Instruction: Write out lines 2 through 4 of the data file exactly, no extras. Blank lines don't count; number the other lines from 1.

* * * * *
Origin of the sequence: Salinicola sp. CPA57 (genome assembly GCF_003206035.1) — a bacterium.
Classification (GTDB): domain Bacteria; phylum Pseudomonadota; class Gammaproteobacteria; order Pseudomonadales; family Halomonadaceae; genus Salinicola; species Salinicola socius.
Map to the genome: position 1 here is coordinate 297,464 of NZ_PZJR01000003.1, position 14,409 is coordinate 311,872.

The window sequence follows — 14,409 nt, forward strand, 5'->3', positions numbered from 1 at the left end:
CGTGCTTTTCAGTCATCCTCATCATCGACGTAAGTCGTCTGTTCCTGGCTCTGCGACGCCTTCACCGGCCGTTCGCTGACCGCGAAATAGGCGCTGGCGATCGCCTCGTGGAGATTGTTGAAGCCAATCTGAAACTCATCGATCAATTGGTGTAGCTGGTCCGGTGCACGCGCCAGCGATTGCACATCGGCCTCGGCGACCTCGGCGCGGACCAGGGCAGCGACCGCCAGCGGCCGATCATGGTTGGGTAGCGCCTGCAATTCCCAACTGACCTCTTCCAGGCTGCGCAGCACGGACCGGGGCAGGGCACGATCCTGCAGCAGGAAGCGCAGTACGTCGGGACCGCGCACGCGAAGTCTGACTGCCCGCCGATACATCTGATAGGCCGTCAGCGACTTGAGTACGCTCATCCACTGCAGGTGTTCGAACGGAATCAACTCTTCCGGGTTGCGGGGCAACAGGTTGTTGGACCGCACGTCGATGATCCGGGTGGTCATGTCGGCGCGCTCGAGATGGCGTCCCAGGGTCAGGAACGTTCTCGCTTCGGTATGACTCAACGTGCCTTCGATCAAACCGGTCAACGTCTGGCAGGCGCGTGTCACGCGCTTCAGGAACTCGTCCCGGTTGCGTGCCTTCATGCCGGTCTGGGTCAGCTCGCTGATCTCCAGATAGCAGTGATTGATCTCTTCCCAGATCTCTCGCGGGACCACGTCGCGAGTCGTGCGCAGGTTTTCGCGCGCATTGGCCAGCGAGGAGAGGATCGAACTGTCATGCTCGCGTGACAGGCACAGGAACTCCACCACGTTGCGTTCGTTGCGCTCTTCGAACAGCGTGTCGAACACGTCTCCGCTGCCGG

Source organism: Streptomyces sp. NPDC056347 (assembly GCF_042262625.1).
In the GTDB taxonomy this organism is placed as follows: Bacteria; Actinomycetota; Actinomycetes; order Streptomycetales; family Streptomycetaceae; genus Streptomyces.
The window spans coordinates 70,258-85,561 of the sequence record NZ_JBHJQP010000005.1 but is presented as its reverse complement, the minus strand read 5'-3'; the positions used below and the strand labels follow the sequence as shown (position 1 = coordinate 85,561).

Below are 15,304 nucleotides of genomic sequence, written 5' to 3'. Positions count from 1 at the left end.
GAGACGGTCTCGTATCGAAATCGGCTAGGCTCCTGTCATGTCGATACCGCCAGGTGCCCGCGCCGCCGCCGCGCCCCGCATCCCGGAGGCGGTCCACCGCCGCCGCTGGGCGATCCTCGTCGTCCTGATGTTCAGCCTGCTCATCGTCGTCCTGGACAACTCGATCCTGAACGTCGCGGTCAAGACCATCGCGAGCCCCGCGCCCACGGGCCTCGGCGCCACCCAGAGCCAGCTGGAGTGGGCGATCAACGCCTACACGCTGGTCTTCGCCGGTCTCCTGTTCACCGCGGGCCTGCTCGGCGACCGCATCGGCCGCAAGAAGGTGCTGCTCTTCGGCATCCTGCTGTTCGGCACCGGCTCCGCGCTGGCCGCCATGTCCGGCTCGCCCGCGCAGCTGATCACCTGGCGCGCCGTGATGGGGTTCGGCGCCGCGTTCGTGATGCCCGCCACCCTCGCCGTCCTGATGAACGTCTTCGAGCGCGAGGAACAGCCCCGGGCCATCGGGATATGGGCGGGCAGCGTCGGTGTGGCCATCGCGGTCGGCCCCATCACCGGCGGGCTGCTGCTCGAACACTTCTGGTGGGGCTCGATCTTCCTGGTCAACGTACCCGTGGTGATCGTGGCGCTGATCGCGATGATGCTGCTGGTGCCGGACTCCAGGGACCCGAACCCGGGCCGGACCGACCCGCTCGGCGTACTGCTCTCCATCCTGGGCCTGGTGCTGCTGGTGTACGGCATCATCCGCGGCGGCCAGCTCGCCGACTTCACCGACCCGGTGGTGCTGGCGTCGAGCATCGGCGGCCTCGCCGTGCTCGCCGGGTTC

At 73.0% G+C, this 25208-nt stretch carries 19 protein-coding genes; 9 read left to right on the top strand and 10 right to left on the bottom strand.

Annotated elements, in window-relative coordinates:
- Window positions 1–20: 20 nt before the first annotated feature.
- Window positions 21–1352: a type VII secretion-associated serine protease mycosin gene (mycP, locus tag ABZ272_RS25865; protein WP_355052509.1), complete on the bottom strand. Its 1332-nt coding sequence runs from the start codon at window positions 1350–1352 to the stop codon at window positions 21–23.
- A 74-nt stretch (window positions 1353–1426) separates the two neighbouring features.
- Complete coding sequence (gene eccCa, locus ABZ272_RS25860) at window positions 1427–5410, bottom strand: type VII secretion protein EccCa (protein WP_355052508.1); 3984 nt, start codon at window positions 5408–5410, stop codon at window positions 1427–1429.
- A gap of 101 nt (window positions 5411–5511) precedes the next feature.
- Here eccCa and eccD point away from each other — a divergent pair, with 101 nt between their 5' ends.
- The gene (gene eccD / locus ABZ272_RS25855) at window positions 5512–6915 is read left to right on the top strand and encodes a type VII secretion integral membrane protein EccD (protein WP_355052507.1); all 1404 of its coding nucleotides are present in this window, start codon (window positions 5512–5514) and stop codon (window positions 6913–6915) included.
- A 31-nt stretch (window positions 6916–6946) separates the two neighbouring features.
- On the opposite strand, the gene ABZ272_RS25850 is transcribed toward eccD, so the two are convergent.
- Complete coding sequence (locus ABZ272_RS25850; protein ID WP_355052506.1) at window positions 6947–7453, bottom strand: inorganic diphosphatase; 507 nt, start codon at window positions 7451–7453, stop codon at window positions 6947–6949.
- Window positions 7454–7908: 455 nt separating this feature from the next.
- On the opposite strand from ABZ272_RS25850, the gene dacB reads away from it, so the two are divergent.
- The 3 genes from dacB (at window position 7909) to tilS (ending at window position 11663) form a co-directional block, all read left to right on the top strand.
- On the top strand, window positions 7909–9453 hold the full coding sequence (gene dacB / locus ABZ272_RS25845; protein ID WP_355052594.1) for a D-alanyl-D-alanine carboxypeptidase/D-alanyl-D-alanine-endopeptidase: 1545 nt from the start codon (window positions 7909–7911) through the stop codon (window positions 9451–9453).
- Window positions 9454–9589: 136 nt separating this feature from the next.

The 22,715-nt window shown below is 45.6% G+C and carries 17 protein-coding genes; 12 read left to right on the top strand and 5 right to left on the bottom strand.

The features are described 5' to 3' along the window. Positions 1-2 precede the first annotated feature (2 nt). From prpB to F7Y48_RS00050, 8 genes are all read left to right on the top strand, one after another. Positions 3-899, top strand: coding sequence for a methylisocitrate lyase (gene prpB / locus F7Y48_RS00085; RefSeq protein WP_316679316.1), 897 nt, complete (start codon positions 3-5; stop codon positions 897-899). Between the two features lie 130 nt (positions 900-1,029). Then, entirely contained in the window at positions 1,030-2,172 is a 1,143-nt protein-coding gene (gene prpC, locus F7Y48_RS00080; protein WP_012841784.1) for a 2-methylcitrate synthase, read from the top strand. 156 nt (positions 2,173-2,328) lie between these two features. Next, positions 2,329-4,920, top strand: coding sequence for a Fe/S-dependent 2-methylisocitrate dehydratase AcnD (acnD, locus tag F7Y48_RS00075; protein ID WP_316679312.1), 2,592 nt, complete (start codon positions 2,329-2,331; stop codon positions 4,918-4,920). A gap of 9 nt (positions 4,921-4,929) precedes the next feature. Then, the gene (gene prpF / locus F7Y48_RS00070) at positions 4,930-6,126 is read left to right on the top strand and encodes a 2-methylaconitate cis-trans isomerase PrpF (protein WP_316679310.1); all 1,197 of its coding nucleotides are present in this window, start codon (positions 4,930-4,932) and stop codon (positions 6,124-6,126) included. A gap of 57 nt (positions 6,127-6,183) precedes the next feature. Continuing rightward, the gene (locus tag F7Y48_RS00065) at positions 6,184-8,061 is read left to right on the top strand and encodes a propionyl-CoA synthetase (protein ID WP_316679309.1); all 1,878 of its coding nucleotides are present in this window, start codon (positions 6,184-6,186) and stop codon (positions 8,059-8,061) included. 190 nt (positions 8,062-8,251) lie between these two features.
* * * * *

Classification (GTDB): domain Bacteria; phylum Pseudomonadota; class Gammaproteobacteria; order Pseudomonadales; family Halomonadaceae; genus Salinicola; species Salinicola socius.
Map to the genome: position 1 here is coordinate 297,464 of NZ_PZJR01000003.1, position 14,409 is coordinate 311,872.

The window sequence follows — 14,409 nt, forward strand, 5'->3', positions numbered from 1 at the left end: